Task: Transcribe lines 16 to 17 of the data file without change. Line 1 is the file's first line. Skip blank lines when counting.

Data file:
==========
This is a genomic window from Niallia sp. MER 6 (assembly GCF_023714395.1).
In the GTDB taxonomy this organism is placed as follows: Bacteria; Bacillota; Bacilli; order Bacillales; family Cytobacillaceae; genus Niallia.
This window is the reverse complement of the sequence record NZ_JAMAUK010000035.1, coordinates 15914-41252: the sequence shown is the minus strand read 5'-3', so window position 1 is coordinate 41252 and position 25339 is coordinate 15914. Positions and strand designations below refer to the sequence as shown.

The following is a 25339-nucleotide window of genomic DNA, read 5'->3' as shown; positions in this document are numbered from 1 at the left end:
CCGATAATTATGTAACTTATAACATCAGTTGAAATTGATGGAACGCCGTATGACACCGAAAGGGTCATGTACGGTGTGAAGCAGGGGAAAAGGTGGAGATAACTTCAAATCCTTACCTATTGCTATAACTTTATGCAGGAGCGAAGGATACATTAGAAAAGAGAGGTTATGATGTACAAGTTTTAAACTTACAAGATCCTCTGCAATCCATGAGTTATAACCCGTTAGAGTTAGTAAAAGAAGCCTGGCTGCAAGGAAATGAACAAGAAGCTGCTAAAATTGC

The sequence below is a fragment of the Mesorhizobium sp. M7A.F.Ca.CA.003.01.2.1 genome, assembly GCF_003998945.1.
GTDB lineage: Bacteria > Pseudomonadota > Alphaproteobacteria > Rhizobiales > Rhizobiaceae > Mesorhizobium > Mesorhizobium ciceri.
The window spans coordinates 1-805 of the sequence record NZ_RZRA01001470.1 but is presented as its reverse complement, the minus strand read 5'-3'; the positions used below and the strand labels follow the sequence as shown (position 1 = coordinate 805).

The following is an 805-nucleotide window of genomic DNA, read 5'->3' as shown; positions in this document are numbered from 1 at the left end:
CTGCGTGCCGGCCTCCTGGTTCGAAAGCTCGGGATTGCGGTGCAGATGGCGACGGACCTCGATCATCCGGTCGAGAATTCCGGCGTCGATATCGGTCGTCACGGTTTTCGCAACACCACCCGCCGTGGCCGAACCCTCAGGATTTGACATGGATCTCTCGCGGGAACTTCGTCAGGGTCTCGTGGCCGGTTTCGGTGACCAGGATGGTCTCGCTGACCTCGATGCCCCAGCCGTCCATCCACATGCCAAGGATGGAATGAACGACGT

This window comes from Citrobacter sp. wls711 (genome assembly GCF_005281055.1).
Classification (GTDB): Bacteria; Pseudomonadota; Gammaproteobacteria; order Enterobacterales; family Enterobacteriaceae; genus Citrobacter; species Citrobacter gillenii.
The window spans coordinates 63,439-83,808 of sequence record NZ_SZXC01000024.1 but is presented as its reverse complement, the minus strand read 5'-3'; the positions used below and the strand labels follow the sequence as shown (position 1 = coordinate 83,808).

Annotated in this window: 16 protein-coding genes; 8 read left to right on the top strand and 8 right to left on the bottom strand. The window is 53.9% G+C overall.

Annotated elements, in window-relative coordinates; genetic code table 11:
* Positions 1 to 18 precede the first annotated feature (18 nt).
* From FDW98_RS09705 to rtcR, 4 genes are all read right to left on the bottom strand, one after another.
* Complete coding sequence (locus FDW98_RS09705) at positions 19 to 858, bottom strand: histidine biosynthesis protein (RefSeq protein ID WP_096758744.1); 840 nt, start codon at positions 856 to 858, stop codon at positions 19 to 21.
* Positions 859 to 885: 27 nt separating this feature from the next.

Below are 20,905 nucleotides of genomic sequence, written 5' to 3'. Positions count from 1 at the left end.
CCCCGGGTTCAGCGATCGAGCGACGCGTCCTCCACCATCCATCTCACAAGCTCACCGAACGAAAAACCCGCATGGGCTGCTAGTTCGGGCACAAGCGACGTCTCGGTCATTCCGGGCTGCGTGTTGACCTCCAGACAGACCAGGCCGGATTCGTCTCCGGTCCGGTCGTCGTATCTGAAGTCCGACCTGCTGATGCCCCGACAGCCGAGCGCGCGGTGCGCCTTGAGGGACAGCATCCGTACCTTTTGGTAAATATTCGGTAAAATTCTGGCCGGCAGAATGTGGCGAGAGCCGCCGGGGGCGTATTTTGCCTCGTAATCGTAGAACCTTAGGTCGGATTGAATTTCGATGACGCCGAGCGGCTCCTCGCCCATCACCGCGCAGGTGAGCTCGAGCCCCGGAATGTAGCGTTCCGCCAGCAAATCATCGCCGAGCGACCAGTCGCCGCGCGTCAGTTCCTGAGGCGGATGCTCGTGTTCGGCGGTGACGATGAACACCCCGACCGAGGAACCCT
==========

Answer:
* Positions 1 to 18 precede the first annotated feature (18 nt).
* From FDW98_RS09705 to rtcR, 4 genes are all read right to left on the bottom strand, one after another.